Got creaky and achy joints? If so, it's time to get moving. Staying active is important and benefits your entire body, including your joints. According to the American Academy of Orthopaedic Surgeons (AAOS), exercise has a slew of benefits, such as increasing blood flow to your joints bringing vital nutrients to them.
Regular exercise also helps maintain your weight, as added pounds can put more stress on your joints–especially your knees and hips. In addition, a July 2019 study in Osteoarthritis and Cartilage showed that exercise actually prevents cartilage breakdown in the joints of people living with osteoarthritis.
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Make sure you are reaping the benefits of all of that hard work by avoiding these five exercise mistakes that could actually be harming your joints.
1. Skipping Strength Training
Cardio exercises, such as running or cycling, are great additions to your workout routine, but if you are skipping dedicated workouts to lifting weights, then you could be hurting your joints.
"Strength training is essential not only for aesthetic reasons but also for optimal health and longevity," says physical therapist Grayson Wickham PT, DPT, CSCS, founder of Movement Vault. "Being strong will help you decrease your chances of pain and injury. This is achieved by creating resilient joints. When all of the muscles that cross and surround a joint are mobile and strong, your injury and pain risk decreases significantly."
In addition, Wickham says that strength training increases your lean body mass which helps you burn more calories at rest. This translates into maintaining a healthy body weight to further decrease the stress on your joints.
“Your muscles are the shock absorbers and prime movers for joints. Strength is key in making sure the load is controlled by the muscles, and not getting overloaded on the joint itself,” says board-certified sports specialist and physical therapist Leada Malek, PT DPT.
According to physical activity guidelines for adults, you should incorporate strength training into your routine at least twice a week. Focus on a full-body workout with compound movements, which work several muscle groups at the same time. Some examples include:
If you bump up strength training into three or four days, you could break up your workouts into upper body and lower body. Check out this upper-body dumbbell workout and a 5-minute leg workout to help get you started.
2. Skimping on Mobility
You are knocking out the cardio, adding in strength training, but are you taking the time to stretch? "Flexibility and mobility is the foundation for every movement you perform in life, in the gym or in sport," Wickham says. "When an exercise demands that your joints move in a certain position, but you have tight muscles and joints, you won't able to do that movement correctly with good form."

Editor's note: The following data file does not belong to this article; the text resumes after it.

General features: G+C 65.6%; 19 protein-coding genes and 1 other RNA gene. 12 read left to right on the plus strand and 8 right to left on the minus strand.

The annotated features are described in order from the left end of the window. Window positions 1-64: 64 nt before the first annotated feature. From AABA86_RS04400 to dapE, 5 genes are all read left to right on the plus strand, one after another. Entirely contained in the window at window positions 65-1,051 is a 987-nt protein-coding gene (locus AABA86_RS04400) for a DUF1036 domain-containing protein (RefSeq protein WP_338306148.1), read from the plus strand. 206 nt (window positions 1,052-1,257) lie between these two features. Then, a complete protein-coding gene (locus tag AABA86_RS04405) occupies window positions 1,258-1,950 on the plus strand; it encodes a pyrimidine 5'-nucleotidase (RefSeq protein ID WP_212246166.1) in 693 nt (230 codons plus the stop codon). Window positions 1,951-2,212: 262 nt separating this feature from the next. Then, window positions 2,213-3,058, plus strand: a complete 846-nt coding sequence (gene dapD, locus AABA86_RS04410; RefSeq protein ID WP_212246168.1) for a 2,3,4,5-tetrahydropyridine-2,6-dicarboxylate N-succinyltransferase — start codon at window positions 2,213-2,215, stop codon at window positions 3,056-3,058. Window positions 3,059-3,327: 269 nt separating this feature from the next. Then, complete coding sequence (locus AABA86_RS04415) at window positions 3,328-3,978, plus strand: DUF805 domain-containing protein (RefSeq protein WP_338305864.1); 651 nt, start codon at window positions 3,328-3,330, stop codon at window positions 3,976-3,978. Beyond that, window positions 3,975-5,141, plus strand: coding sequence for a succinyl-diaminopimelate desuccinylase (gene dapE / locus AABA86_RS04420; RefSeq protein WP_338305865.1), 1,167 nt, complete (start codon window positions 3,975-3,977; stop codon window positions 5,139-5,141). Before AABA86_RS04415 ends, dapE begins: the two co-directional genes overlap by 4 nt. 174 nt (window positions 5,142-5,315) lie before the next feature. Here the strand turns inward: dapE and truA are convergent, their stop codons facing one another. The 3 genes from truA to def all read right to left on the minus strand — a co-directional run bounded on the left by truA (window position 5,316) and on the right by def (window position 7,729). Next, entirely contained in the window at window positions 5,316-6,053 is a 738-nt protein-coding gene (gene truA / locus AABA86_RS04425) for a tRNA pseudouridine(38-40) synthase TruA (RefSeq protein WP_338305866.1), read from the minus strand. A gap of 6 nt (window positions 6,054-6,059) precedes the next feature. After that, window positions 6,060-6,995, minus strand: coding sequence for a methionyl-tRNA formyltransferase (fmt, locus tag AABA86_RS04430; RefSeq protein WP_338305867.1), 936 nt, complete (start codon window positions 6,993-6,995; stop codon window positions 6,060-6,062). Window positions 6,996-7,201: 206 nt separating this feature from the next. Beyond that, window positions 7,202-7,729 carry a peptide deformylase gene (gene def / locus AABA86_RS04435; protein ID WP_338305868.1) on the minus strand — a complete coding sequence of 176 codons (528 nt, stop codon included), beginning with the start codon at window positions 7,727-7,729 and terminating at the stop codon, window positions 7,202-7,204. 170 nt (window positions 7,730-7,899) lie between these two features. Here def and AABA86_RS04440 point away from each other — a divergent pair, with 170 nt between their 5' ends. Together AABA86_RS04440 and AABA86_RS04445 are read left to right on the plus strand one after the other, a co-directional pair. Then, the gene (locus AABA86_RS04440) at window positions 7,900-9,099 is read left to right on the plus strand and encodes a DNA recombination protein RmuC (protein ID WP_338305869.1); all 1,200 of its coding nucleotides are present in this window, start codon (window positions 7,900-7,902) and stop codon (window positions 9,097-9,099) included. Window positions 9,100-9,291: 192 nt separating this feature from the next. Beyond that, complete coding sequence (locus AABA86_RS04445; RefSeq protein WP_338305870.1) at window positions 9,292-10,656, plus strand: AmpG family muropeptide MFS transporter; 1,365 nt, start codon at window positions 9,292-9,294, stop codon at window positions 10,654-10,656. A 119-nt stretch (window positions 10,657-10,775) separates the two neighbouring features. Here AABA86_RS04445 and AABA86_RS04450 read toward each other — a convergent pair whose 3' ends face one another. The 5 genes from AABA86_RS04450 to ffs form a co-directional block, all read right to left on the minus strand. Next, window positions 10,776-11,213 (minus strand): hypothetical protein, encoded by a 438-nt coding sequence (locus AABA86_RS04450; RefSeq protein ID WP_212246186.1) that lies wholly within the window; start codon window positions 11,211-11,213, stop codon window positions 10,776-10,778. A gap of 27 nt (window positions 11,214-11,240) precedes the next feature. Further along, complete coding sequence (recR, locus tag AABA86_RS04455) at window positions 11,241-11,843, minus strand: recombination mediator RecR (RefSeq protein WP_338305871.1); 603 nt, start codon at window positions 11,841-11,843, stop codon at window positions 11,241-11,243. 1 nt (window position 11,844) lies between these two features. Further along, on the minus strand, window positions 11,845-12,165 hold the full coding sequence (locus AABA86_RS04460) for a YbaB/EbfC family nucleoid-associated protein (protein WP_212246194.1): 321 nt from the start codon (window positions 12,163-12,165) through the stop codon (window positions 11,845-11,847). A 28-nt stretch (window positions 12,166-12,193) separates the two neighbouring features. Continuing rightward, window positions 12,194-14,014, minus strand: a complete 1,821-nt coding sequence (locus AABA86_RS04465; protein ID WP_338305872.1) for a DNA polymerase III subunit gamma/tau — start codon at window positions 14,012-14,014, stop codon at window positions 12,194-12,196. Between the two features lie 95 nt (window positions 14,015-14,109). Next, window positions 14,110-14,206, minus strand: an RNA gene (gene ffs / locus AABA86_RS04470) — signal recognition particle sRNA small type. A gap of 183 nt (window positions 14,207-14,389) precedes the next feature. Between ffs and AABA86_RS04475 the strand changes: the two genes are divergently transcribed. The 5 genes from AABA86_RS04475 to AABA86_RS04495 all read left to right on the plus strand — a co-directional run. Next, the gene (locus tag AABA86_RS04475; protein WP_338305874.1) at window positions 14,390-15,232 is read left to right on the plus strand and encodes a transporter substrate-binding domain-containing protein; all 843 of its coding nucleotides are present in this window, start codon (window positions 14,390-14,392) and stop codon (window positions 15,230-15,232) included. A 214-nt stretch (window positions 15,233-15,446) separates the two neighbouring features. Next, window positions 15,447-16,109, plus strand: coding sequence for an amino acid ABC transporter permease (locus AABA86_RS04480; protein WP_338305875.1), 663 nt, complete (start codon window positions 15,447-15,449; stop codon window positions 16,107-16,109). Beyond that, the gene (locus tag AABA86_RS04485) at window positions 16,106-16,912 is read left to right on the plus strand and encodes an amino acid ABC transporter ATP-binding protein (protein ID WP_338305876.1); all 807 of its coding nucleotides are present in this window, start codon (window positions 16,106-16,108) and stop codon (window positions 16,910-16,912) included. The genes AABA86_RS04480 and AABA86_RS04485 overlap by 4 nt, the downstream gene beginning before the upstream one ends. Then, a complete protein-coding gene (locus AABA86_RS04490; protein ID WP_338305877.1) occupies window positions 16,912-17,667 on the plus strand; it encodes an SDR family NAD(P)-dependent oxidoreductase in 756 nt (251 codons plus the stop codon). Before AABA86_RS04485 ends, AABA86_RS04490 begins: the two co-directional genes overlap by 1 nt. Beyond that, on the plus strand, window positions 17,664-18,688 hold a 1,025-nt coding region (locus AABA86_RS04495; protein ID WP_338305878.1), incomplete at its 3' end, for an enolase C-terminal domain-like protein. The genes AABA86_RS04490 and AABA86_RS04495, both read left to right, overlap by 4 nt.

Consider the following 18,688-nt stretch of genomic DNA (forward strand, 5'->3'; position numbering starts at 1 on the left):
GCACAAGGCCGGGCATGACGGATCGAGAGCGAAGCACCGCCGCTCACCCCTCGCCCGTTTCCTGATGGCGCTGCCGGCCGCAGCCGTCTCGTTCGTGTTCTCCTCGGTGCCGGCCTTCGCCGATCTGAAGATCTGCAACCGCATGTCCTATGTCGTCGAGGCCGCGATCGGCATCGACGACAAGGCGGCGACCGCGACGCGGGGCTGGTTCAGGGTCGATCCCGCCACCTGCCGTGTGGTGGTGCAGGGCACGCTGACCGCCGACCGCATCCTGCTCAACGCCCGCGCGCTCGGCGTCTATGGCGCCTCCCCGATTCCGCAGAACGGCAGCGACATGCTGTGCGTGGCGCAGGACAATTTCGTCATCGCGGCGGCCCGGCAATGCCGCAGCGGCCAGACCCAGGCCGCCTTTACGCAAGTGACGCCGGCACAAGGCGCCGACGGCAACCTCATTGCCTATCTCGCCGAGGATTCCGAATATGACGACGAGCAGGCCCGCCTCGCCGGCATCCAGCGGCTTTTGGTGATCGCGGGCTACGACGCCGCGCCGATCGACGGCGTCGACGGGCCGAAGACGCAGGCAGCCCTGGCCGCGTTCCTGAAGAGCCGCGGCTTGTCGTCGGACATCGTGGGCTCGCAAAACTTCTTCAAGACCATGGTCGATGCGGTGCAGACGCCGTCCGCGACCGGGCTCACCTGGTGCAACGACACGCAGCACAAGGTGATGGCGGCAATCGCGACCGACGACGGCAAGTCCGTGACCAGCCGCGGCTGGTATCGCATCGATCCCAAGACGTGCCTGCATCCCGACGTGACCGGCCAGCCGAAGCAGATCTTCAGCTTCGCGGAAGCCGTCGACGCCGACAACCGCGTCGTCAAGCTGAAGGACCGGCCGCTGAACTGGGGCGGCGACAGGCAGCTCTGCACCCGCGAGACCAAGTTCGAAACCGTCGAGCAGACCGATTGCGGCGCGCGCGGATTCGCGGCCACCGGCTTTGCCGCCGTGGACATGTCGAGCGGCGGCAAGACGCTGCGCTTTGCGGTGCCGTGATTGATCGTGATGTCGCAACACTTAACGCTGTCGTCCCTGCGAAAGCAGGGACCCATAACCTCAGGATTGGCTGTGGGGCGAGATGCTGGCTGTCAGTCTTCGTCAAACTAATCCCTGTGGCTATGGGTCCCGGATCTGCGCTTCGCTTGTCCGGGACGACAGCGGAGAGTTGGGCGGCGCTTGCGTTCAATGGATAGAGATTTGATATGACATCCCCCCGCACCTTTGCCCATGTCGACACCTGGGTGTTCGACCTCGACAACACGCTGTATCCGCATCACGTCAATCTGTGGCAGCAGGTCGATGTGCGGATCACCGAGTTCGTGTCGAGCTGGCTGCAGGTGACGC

As a result, your joints will have to compensate for this immobility, causing wear and tear and eventually pain and injury. A good example of how immobility or poor flexibility can lead to an injury is doing a squat.
"The squat requires that you have adequate ankle and hip mobility. If your ankles and/or hips are tight, your knees and low back will have to compensate for your tight ankles and hips. This is one of the primary causes of injury in your knees and low back," he explains.
“Having great flexibility and mobility is the number one way to reduce your risk for pain and injury. It will also increase your performance, as you will be able to perform exercises correctly with good form that is not hampered by your tight muscles and joints," Wickham says.
If you aren’t a fan of yoga, take your body through a series of stretches a few times a week. This 20-minute full-body stretching routine is a great way to start. You can use a foam roller while stretching to work out muscle knots and to help warm up your muscles before a workout.
A dynamic stretching routine is also beneficial to add to your exercise program. These types of stretches not only increase flexibility but are an effective way to get your muscles firing and primed for a workout.
3. Only Doing High-Impact Exercise
For optimal joint health, you should be mixing up your exercise routine between high-impact and low-impact exercises. For example, doing five days in a row of high-intensity interval training (HIIT) or running three miles every day is not only be hard on your joints, but it also doesn't allow your body to reap the full benefits of exercise.
In fact, only doing high-impact exercises can eventually cause wear-and-tear damage to your joints. A June 2017 study in the Journal of Orthopaedic and Sports Physical Therapy showed that high exposure to high-impact activities, like running, increases your risk for hip and knee osteoarthritis.
On the other hand, if you only do low-impact exercises, like cycling or swimming, you are missing out on the bone-strengthening benefits of high-impact exercise and strength training. The key is moderation and alternating your exercises.